Atlantic City is ‘far, far from dead.’ That was the takeaway from the two-day East Coast Gaming Conference at Harrah’s Waterfront Conference Center this week, as keynote speaker New Jersey Senate President Jim Sweeney sought to reassure attendees that the city would endure.
New Jersey State Senator Jim Sweeney, who spoke at this week’s East Coast Gaming Conference, is optimistic about Atlantic City’s chances of a rebound, despite a history of financial turmoil.
Despite the political turmoil and financial disarray that have besieged the resort town in recent months, ‘the best for Atlantic City is in front of us,’ he insisted.
The beachfront city has been on the verge of bankruptcy, but on May 26, the New Jersey legislature passed a bill that will loan AC $75 million, giving it five months to get its finances in order. Failing that, the state could still take over.
A separate bill, passed the same day, will allow casinos to make payments in lieu of taxes, allowing them to budget known payment amounts rather than deal with fluctuating property values. Both bills are now sitting on Governor Chris Christie’s desk, awaiting sign-off.
Casino revenues have remained steady throughout this period of upheaval, and operating profits for the first quarter are up on last year. Which could be signs that despite its alarming bank balance, the city is ready for a rebound.
The local casino industry had a terrible 2014, with four of its 12 casinos closing, but this is the very reason for its resurgence, Sweeney said. Rather than being over saturated, as before, the market is now ‘right-sized’ he claimed.
He also cited the proposed expansion of gambling beyond Atlantic City and into North Jersey, a motion that would help the city recoup revenue lost to neighboring states like Pennsylvania, which have regulated casino in recent times.
If approved, Atlantic City would receive up to $20 million a year from taxes on the new casinos in the north, as compensation for ending its 40-year monopoly. The issue is due to go to a public vote in November, and remains highly controversial, with strong opinions for and against.
‘When we came up with legislation to expand gaming, it was to ensure Atlantic City would benefit and have the funding to diversify its economy,’ Sweeney said.
The New Jersey casino expansion issue was a hotly debated issue at the conference, and Resorts Hotel CEO and President Mark Giannantonio made it clear he did not share Sweeney’s enthusiasm for the idea. He claimed that his company would soon be publishing a study showing that expansion would impact the city severely, and that it could lose three to five more casinos as a result.
New Meadowlands Racetrack CEO Jeff Gural, who has teamed up with the Hard Rock International on a North Jersey casino proposal, called Giannantonio’s assertion ‘crazy.’ He added that Atlantic City operators should be delighted with the compensation package, which would go to city coffers, rather than the casinos directly.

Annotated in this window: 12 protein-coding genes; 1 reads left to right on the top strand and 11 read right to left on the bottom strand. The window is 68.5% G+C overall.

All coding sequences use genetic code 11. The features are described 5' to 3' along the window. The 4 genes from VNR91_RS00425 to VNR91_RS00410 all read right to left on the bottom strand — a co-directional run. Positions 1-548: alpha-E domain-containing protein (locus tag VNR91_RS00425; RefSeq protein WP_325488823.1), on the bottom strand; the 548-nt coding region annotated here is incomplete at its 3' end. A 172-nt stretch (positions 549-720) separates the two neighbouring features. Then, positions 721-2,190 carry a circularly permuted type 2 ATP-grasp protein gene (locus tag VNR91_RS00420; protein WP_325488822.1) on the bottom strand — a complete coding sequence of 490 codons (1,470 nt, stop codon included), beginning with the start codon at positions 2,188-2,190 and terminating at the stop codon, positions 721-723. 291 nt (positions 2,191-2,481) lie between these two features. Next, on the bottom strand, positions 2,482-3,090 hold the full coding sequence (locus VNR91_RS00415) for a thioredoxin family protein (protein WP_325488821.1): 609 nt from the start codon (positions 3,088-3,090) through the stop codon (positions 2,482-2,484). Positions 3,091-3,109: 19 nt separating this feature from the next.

‘To get to your casino, you have to drive through a slum. You need it more than anybody,’ he snapped.
The somewhat abysmal surrounding areas of the casinos in Atlantic City have long been a thorn in the gambling resort’s side.
FOBT’s: Ethnic minorities are five time more likely to have a problem than whites, says study. (Image: sbcnews.co.uk)
The UK’s controversial fixed-odds betting terminals (FOBTs) took a pummeling this week from research commissioned by the betting industry-funded Responsible Gambling Trust (RGT).
The machines allow betting shop customers to wager up to £100 ($157) every 20 seconds on fixed odds games, usually roulette, and their proliferation throughout Britain has invited endless media comparisons with crack cocaine.
The research found that problem gamblers, ethnic minorities and the unemployed were more likely to bet max, on the machines, adding fuel to the theory that FOBTs target the vulnerable, and are creating social problems and an increase in crime.
The study also found that rates of problem gambling are slightly higher among people who live near ‘clusters’ of bookmakers shops, ie, within 500 yards of three or more shops, than those who don’t. Twenty-eight percent of participants who lived in clustered areas were problem gamblers compared with 22 percent of those who had fewer bookmakers in the area.
The research used a sample size of around 5,000 customers of bookmaking shops, but it noted that since all respondents were loyalty card holders, they were already ‘highly engaged’ gamblers and therefore more disposed to problem gambling and could not be said to represent the general population.
While £100 bets represented just 0.26 percent of all FOBT bets, their occurrences tended to increase toward the end of a session, as the size of stakes increase as bettors chased their losses.
The chances of being a problem gambler are five times higher if you’re a member of an ethnic minority group than if you are White/White British, the study found. And meanwhile, unemployed people are twice as likely to be problem gamblers as the gainfully employed.
RGT, which is the UK’s leading gambling charity, has been criticized for failing to address the issue of the addictiveness of FOBTs in its research. It has also been accused, as an industry-funded organization, of failing to ask the really tough questions of the betting industry, although the research published this week would appear to vindicate it on that charge.
‘This research poses some challenging questions for the bookmaking industry, for regulators and for ministers, on the effect of clustering and the maximum stakes on FOBTs in particular,’ said Marc Etches, chief executive of the RGT.